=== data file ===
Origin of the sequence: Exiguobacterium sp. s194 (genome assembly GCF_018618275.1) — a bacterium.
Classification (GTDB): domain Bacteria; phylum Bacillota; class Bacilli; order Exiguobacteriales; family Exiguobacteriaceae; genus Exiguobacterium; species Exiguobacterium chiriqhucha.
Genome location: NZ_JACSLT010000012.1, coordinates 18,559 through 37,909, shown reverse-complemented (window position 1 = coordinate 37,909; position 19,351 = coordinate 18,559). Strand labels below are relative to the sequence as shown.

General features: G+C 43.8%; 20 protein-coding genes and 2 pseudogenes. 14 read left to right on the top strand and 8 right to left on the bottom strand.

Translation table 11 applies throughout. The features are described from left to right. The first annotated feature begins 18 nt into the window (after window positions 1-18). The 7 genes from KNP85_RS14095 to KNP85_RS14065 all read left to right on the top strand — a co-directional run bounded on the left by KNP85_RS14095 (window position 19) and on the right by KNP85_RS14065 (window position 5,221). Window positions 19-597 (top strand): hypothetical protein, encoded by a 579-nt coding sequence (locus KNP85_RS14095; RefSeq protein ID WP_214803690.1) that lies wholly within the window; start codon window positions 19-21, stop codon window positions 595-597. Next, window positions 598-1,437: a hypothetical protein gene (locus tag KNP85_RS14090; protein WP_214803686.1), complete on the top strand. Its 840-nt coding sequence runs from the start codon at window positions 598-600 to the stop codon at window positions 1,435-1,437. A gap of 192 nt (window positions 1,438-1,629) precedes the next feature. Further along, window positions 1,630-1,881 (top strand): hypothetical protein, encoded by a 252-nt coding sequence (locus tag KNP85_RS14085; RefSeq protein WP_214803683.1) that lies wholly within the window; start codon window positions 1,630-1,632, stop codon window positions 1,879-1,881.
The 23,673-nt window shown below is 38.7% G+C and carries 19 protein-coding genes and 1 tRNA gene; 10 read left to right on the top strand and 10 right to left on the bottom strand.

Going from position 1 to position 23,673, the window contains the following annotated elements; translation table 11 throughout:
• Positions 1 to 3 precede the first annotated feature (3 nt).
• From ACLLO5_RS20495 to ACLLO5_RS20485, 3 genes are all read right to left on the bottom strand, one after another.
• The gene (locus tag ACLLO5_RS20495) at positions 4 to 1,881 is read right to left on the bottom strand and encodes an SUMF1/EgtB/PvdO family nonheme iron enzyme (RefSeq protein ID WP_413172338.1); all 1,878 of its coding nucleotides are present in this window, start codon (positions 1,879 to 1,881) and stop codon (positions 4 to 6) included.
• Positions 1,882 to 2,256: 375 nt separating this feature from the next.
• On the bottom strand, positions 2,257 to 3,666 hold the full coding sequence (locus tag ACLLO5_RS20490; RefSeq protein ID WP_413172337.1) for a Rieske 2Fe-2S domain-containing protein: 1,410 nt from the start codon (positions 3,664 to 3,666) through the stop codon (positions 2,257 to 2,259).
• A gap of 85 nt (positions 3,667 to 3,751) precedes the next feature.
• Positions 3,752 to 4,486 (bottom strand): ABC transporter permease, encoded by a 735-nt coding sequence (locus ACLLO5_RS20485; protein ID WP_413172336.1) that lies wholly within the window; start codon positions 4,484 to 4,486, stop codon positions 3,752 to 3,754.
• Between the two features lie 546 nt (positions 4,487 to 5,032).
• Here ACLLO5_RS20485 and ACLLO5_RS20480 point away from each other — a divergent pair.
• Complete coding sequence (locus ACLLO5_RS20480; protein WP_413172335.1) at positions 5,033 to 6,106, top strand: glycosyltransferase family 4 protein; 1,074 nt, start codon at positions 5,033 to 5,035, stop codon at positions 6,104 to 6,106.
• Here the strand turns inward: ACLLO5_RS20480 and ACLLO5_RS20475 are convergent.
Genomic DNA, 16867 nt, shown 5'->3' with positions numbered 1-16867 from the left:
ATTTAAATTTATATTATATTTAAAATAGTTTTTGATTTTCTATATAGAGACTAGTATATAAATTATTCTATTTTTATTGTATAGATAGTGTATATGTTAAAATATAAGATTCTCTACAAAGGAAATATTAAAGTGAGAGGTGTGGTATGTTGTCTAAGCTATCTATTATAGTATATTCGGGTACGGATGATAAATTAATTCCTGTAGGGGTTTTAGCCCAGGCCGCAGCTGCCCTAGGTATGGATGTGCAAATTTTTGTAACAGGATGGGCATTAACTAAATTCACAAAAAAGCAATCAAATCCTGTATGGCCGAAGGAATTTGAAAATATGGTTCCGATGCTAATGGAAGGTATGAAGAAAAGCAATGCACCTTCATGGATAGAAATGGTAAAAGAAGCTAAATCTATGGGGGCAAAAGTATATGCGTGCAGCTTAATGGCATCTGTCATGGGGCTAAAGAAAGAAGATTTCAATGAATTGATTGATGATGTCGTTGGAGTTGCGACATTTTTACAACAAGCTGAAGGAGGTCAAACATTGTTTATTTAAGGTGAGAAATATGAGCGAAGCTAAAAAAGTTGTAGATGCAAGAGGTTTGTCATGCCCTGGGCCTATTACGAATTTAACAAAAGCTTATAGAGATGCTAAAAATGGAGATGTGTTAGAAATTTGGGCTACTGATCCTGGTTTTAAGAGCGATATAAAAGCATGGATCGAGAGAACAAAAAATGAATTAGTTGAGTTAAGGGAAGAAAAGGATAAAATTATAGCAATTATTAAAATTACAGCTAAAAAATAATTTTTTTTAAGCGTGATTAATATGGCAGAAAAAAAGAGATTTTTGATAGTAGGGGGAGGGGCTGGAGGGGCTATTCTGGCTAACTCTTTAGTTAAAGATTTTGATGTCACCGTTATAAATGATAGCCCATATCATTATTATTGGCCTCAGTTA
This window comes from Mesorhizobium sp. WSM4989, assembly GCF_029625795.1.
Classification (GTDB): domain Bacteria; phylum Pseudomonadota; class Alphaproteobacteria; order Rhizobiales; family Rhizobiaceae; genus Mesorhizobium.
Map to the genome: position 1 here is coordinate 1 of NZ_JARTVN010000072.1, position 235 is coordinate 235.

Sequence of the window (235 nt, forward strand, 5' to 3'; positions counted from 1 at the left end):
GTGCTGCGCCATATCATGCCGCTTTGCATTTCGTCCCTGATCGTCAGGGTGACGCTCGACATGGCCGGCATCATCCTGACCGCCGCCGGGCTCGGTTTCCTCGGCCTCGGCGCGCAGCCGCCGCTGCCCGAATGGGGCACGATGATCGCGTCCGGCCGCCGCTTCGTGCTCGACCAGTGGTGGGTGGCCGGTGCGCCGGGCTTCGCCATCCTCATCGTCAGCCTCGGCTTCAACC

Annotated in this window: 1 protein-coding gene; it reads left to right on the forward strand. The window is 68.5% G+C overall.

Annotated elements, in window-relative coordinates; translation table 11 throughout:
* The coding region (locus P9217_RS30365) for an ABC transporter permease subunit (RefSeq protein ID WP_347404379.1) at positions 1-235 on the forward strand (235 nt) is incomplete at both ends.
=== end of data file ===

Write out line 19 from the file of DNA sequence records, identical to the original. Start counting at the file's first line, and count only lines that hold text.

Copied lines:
Genomic DNA, 16867 nt, shown 5'->3' with positions numbered 1-16867 from the left: